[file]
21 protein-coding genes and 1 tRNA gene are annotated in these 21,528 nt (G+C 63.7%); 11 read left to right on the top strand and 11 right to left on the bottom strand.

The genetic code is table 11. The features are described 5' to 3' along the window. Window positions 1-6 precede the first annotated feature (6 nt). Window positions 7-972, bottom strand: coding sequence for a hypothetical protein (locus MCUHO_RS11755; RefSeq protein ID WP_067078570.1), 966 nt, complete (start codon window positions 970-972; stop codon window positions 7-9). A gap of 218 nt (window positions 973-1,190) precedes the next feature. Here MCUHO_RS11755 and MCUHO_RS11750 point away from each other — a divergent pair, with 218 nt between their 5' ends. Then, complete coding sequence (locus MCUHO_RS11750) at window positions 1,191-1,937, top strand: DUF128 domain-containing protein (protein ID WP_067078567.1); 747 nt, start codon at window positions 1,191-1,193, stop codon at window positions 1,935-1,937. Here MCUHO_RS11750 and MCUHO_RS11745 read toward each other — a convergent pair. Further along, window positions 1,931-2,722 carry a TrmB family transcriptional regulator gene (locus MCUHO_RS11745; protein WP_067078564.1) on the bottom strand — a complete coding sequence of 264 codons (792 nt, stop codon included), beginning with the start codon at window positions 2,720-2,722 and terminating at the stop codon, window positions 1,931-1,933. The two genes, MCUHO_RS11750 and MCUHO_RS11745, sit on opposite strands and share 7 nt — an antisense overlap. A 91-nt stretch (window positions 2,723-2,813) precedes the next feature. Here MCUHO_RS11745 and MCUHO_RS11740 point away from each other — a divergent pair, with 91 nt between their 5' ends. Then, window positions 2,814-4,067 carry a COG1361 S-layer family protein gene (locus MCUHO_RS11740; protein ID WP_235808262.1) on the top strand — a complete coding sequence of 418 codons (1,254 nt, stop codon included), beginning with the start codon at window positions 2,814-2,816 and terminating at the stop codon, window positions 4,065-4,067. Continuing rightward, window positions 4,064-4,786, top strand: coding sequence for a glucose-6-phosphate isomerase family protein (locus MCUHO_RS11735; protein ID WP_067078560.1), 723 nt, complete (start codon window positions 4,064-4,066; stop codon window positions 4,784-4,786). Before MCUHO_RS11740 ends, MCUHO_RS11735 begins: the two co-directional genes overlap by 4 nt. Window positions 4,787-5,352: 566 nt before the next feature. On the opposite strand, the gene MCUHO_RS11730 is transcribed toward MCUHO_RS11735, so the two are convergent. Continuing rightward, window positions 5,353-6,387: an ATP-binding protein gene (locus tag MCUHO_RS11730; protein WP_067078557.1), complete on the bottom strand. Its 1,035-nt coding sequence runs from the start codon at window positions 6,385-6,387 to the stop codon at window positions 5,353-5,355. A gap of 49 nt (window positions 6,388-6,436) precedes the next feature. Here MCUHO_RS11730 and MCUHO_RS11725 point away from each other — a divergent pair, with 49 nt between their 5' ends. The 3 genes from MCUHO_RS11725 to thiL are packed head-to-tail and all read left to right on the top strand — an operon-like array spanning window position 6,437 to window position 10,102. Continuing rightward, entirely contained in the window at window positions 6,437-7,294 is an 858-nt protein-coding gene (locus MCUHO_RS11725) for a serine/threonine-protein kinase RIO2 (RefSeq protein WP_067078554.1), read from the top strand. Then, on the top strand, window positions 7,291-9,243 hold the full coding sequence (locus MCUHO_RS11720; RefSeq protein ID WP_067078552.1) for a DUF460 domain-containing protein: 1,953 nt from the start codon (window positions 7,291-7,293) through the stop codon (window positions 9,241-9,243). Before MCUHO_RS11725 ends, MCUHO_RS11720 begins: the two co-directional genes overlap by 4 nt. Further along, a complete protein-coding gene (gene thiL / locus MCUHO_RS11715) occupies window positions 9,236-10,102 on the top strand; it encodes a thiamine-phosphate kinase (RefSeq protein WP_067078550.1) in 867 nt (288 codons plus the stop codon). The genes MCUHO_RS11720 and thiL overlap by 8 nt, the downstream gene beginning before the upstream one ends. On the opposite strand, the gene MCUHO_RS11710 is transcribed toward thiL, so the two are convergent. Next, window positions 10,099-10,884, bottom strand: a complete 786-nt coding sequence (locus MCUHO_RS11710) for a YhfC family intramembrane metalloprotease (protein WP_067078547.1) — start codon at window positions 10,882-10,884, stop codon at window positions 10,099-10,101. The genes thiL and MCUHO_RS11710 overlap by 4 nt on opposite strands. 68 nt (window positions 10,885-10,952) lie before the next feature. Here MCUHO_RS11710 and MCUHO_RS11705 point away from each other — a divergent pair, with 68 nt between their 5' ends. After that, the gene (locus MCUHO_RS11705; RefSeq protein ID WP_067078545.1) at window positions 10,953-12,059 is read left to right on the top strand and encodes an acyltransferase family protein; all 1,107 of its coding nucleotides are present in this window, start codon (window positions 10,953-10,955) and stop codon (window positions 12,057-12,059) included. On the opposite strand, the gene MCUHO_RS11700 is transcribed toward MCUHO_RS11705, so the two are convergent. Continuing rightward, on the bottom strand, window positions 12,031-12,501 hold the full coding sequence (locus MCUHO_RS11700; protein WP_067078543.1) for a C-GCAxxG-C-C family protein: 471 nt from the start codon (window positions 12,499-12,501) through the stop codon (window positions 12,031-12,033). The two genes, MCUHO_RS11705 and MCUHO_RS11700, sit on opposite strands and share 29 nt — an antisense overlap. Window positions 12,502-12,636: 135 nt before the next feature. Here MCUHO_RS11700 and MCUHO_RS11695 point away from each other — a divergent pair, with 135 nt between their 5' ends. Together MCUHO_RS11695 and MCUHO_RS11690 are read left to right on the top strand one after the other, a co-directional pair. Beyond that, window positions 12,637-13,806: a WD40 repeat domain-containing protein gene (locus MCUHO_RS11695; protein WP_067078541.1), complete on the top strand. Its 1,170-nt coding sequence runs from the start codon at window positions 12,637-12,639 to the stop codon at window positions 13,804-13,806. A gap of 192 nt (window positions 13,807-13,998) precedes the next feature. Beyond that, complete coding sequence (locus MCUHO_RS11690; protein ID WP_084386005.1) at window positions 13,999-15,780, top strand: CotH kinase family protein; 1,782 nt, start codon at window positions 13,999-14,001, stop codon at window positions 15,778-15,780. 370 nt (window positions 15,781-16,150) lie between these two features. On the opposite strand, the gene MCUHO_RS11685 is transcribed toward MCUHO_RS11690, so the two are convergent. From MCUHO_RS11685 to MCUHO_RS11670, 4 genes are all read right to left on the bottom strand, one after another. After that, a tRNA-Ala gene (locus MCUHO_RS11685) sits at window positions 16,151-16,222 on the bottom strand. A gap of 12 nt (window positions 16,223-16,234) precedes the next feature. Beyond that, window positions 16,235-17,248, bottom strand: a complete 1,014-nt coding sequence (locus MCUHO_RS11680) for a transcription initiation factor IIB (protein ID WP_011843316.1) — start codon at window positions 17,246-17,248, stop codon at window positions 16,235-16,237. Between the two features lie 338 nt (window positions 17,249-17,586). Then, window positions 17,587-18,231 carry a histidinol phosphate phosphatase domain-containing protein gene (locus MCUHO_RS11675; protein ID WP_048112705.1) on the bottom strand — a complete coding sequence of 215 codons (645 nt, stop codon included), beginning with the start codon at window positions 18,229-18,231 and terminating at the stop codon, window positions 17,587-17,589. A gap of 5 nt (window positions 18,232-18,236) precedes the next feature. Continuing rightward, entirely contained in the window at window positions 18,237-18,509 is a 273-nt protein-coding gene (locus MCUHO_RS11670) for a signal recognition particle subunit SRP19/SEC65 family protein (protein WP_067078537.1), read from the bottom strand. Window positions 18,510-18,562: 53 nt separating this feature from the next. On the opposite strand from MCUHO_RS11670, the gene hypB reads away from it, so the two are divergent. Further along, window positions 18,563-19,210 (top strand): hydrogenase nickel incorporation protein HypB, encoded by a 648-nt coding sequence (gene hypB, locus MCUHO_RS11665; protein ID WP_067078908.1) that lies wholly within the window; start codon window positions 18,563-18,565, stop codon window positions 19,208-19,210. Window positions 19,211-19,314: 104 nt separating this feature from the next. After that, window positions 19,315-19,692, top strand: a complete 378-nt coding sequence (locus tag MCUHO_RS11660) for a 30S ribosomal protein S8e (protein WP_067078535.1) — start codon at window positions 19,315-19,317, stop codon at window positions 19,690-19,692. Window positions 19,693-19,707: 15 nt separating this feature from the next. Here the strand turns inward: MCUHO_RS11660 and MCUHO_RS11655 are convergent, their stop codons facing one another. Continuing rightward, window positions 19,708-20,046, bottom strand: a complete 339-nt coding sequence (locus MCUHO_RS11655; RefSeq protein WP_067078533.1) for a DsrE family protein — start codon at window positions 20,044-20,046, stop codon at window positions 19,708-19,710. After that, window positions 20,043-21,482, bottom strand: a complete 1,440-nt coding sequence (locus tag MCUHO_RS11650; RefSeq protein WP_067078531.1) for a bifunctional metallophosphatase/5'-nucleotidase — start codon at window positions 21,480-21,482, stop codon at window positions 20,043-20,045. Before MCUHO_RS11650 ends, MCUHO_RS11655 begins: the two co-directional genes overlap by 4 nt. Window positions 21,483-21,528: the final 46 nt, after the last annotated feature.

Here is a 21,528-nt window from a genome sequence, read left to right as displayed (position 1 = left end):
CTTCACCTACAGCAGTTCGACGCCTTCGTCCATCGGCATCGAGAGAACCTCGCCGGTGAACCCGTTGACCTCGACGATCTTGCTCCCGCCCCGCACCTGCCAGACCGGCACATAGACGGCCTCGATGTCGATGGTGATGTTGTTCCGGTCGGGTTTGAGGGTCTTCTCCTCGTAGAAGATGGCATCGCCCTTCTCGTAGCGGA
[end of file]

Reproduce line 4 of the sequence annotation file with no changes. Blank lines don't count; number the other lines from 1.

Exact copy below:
CTTCACCTACAGCAGTTCGACGCCTTCGTCCATCGGCATCGAGAGAACCTCGCCGGTGAACCCGTTGACCTCGACGATCTTGCTCCCGCCCCGCACCTGCCAGACCGGCACATAGACGGCCTCGATGTCGATGGTGATGTTGTTCCGGTCGGGTTTGAGGGTCTTCTCCTCGTAGAAGATGGCATCGCCCTTCTCGTAGCGGA